NIAGARA FALLS, Ont. — The Canadian Society of Safety Engineering (CSSE) kicked off its annual professional development conference in this city with a keynote speaker who generated a few laughs and presented some unconventional viewpoints on health and safety management.
Todd Conklin, a senior advisor to the associate director of the U.S. Los Alamos National Laboratory in Los Alamos, New Mexico, told safety professionals that the biggest enemy of safety is the “belief that we know the answer.”
“Our challenge is to understand that our workplaces are places where failure is going to happen,” said Conklin.
He urged safety professionals to view safety not as the absence of failure or incidents, but the presence of defences.
He said, too often when an incident occurs, employers often point to an error or violation that a worker committed that led to the incident. This traditional view would usually result to the worker taking most of the blame for what went wrong.
“Workers don’t cause failure — I don’t believe it,” Conklin said. “In the desperate need to the find cause (of the failure), we always tend to focus on the operator.”
When in fact, he added, workers get hurt when they find themselves in situations where it’s hard to be safe and easy to get hurt.
Conklin pointed out what is usually referred to as “human error” is actually 70 per cent system-induced error and only 30 per cent individual error.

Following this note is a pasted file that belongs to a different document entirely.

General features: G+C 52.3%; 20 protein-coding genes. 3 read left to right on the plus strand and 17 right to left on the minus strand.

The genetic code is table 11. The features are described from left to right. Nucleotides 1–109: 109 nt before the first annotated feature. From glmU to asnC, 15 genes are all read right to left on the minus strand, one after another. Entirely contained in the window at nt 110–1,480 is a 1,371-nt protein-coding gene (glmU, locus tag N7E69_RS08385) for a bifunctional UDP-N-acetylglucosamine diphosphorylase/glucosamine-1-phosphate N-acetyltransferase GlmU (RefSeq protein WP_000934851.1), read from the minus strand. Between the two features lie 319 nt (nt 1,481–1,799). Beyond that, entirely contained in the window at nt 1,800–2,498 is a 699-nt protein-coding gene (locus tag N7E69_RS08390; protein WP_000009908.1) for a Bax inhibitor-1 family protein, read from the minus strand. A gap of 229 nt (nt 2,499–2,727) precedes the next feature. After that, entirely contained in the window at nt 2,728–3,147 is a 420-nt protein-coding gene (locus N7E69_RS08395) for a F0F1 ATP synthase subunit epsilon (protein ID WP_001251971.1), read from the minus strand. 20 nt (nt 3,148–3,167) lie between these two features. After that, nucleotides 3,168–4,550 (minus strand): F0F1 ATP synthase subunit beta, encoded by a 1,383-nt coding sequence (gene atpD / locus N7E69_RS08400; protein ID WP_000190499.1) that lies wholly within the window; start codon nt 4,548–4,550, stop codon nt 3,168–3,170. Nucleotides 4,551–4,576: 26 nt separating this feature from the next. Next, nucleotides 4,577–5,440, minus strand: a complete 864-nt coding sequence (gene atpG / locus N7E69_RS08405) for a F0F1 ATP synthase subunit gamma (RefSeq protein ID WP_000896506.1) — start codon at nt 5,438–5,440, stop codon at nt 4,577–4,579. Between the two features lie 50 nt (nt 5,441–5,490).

“Error is not a choice. Because error is not a choice, it cannot be a violation,” Conklin said.
Safety managers and employers must manage both worker behaviour and work processes in parallel.
In his keynote address, Conklin shared five human performance principles that should guide employers and safety professionals with prevention.
1. People by nature are fallible. “People are going to make mistakes. You have to have multiple layers of defence,” Conklin said.
2. Error-likely situations are predictable. While employers and safety managers cannot predict and event or incident, the environment where are even happens is predictable, Conklin said.
3. Individual behaviours are influenced by organization. “Behaviour is always a product of organizational system,” the CSSE keynote speaker said. It is important to manage both behaviour and organizational systems at the same time.
4. Operational upsets can be avoided by learning. The most powerful tool humans have is their ability to learn. Accident prevention happens through learning, Conklin said. “It’s the story of our little events that collectively help us tell where the next incident will happen.”
5. Management’s response to failure matters. Instead of asking a worker, “what have you done, now?” ask them, “how do we set this up so failure doesn’t happen again.” By asking the right question, employers can get a more operational-centric answer.
Conklin’s keynote presentation echoes CSSE’s officials’ call for safety professionals to push themselves to discover new and better ways to do their job.
CSSE president Peter Sturm urged the more than 800 safety professionals attending this year’s conference to “refresh and renew” themselves as safety professionals.
“Safety workplaces is the goal of every one of us,” Sturm said. “One accident is one too many.”
The CSSE Professional Development Conference is being held in this city from Sept. 9 to 12.